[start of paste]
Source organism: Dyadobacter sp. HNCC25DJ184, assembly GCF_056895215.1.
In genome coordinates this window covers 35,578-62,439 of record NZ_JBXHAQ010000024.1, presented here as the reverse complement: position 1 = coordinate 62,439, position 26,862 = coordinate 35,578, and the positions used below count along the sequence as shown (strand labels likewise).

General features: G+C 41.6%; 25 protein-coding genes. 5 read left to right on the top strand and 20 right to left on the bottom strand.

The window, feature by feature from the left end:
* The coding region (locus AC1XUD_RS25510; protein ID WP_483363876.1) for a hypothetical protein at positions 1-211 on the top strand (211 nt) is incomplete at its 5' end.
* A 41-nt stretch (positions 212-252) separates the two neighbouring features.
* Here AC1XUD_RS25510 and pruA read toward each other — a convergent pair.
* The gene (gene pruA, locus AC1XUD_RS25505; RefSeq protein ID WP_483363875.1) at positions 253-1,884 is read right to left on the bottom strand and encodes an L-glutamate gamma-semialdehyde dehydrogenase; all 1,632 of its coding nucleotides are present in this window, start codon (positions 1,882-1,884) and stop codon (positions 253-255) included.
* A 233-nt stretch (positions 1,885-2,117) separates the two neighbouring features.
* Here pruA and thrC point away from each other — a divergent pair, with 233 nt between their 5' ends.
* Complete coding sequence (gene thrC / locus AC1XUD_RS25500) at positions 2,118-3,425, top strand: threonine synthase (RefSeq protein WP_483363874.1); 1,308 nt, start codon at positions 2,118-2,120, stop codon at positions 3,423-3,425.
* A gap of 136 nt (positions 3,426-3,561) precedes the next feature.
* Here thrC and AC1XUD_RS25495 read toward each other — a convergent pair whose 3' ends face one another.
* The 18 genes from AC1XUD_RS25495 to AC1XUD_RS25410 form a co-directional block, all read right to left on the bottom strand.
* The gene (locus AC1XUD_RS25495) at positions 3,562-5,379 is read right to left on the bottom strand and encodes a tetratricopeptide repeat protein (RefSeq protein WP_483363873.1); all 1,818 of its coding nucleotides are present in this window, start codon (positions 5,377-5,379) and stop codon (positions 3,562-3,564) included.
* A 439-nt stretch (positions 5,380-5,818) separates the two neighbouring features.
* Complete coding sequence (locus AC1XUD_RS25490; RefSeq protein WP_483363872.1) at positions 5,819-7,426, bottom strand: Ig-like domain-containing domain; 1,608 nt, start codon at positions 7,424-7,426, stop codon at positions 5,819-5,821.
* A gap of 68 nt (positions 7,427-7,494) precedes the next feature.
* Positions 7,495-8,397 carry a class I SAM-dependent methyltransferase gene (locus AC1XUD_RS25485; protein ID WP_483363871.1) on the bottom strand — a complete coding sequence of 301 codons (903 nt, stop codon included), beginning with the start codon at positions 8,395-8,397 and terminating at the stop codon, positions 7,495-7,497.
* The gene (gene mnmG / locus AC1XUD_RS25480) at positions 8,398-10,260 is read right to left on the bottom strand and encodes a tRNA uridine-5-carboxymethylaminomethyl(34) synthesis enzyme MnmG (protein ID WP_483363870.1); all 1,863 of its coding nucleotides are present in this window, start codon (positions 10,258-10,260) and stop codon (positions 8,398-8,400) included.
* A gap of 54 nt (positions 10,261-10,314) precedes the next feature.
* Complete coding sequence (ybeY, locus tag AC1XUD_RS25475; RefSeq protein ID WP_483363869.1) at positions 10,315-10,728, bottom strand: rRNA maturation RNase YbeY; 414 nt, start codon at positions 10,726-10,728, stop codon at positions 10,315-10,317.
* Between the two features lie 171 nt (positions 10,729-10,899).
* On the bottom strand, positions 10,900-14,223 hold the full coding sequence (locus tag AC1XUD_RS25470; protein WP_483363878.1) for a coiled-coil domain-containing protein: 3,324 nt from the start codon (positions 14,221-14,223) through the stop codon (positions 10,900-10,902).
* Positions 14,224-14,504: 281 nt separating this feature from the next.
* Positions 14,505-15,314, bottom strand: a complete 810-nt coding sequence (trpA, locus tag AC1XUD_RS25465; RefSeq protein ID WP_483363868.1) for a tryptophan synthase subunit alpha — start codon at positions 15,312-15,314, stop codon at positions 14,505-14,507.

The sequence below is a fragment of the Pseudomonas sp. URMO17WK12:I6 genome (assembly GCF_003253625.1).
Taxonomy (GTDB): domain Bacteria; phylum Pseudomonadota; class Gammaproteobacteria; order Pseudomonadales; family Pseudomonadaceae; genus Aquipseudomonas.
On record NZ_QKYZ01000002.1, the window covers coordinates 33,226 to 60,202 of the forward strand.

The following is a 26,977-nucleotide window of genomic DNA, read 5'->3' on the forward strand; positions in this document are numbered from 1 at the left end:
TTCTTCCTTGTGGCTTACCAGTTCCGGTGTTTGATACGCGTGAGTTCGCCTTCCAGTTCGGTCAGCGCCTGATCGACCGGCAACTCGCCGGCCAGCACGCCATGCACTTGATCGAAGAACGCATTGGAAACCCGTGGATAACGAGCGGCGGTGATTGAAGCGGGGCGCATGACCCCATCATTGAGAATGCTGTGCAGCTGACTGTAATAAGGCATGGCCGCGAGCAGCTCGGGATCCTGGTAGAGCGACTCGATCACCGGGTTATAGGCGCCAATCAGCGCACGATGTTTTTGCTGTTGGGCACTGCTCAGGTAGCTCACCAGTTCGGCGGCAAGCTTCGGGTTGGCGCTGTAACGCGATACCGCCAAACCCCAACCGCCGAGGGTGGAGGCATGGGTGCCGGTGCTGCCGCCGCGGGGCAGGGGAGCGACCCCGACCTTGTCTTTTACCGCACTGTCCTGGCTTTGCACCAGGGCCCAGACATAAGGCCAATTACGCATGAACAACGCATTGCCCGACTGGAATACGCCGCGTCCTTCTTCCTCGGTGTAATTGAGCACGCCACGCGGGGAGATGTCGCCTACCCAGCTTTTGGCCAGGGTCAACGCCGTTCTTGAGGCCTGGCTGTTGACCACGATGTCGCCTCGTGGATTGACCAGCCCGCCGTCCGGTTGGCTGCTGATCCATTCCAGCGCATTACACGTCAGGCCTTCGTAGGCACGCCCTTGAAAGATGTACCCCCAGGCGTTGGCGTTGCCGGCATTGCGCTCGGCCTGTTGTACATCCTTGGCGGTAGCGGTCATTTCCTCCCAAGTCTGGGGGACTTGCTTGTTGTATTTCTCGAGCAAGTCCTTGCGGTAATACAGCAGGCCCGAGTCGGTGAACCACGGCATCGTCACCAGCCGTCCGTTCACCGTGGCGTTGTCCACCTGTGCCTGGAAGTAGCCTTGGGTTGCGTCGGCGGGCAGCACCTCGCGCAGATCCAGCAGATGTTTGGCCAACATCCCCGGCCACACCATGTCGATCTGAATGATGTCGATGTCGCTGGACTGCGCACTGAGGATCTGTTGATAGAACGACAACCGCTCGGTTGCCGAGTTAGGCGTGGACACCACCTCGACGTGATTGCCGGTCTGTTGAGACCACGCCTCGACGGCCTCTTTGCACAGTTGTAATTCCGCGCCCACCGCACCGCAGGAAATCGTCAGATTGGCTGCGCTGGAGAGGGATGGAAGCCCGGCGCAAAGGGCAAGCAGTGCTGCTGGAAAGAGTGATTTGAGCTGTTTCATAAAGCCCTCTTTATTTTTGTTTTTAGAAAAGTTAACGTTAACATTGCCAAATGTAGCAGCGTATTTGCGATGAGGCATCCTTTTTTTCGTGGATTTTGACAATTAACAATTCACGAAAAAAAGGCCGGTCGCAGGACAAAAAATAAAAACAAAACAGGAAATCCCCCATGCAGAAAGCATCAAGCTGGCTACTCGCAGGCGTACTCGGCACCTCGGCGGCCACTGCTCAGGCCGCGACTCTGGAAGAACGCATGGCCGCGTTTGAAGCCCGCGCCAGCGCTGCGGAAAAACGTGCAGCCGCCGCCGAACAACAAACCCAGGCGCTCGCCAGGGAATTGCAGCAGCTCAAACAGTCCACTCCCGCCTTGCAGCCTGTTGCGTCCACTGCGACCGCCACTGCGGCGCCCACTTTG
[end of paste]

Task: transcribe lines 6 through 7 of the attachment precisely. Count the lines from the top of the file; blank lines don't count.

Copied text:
* A 41-nt stretch (positions 212-252) separates the two neighbouring features.
* Here AC1XUD_RS25510 and pruA read toward each other — a convergent pair.